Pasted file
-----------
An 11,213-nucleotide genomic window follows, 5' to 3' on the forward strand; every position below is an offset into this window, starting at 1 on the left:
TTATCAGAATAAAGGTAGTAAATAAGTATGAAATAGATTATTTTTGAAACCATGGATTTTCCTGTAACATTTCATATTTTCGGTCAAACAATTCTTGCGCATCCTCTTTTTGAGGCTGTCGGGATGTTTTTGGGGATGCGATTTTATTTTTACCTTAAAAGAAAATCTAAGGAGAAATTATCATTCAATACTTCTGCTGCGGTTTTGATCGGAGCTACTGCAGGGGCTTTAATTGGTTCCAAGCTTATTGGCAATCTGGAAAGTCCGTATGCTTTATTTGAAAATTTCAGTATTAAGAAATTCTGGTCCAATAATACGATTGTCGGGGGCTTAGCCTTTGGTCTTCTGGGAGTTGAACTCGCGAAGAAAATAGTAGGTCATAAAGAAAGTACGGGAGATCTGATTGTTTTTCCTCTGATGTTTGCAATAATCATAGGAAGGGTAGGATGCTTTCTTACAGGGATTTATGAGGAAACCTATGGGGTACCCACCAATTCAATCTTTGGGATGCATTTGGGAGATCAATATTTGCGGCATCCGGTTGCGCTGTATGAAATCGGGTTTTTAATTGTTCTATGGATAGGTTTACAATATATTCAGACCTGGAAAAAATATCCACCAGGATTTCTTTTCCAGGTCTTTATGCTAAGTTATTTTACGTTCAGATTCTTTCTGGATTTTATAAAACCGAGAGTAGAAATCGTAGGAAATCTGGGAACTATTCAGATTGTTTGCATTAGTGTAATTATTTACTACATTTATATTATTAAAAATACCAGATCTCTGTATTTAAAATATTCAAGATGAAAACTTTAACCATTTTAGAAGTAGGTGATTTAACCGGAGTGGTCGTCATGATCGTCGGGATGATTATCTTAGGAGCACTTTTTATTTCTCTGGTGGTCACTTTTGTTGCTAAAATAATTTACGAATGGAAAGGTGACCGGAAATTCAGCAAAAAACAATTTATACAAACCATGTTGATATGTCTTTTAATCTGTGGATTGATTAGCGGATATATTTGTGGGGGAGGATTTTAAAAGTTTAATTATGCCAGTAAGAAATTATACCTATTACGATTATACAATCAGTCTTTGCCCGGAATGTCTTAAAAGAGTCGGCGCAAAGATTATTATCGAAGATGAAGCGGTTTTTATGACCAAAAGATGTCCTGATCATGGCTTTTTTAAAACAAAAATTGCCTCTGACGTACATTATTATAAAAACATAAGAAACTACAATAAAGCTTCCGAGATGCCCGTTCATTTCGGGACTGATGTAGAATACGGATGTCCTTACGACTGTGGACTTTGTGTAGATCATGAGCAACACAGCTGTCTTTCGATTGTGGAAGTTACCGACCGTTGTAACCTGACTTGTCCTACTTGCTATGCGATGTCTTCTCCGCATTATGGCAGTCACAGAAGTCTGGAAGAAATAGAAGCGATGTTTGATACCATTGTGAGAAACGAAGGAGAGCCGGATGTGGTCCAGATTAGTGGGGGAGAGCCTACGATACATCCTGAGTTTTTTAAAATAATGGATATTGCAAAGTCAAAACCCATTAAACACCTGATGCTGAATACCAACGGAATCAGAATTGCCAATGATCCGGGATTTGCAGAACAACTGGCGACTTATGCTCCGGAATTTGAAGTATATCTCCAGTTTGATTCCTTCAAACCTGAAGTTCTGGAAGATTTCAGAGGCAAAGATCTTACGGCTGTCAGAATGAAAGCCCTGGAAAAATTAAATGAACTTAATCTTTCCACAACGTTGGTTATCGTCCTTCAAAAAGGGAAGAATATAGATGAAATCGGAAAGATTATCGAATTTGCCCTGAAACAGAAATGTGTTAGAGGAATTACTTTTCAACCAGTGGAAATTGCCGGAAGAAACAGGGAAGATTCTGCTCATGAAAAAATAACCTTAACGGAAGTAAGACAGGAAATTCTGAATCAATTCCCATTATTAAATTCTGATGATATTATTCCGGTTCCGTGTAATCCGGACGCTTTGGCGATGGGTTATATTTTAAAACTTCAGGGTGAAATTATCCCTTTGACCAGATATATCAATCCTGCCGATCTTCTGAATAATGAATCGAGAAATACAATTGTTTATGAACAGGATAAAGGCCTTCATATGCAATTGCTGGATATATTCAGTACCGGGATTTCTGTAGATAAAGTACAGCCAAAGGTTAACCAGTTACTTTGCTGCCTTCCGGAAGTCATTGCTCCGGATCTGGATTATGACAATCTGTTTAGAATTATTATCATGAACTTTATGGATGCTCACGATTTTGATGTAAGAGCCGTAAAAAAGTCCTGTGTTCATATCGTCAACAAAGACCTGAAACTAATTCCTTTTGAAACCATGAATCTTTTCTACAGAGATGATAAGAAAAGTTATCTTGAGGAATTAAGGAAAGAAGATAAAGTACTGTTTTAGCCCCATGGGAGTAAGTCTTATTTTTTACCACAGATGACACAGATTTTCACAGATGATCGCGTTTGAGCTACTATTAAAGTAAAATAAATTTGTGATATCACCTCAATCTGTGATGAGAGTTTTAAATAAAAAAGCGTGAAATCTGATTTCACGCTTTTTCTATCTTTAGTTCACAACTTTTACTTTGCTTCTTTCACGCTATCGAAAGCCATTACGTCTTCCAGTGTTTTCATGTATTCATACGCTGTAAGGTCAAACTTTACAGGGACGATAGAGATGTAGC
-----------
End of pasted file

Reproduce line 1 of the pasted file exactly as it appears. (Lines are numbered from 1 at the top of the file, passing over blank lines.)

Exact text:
An 11,213-nucleotide genomic window follows, 5' to 3' on the forward strand; every position below is an offset into this window, starting at 1 on the left: